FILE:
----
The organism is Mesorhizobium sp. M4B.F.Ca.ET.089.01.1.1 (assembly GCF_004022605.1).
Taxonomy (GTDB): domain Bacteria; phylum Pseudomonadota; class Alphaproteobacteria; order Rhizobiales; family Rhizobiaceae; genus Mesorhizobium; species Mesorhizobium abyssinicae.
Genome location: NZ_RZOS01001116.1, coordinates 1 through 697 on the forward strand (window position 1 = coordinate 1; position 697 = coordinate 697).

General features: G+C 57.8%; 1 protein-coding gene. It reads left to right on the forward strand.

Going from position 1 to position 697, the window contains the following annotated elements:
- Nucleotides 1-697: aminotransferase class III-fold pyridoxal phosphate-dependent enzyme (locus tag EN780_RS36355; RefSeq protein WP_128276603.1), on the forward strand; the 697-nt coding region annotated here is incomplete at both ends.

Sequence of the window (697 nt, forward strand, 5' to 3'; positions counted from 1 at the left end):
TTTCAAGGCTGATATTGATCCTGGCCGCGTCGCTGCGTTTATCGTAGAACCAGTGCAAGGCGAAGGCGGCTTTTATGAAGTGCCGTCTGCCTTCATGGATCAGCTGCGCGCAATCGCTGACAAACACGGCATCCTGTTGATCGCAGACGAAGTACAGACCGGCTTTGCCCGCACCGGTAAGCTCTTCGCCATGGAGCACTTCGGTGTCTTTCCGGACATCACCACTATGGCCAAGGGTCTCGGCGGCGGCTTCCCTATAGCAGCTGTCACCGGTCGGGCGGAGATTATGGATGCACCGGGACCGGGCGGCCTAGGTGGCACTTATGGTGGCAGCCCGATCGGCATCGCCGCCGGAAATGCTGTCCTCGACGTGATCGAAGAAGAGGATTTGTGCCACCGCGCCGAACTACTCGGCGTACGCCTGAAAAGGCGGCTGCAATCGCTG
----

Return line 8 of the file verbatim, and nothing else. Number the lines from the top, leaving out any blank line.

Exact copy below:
TTTCAAGGCTGATATTGATCCTGGCCGCGTCGCTGCGTTTATCGTAGAACCAGTGCAAGGCGAAGGCGGCTTTTATGAAGTGCCGTCTGCCTTCATGGATCAGCTGCGCGCAATCGCTGACAAACACGGCATCCTGTTGATCGCAGACGAAGTACAGACCGGCTTTGCCCGCACCGGTAAGCTCTTCGCCATGGAGCACTTCGGTGTCTTTCCGGACATCACCACTATGGCCAAGGGTCTCGGCGGCGGCTTCCCTATAGCAGCTGTCACCGGTCGGGCGGAGATTATGGATGCACCGGGACCGGGCGGCCTAGGTGGCACTTATGGTGGCAGCCCGATCGGCATCGCCGCCGGAAATGCTGTCCTCGACGTGATCGAAGAAGAGGATTTGTGCCACCGCGCCGAACTACTCGGCGTACGCCTGAAAAGGCGGCTGCAATCGCTG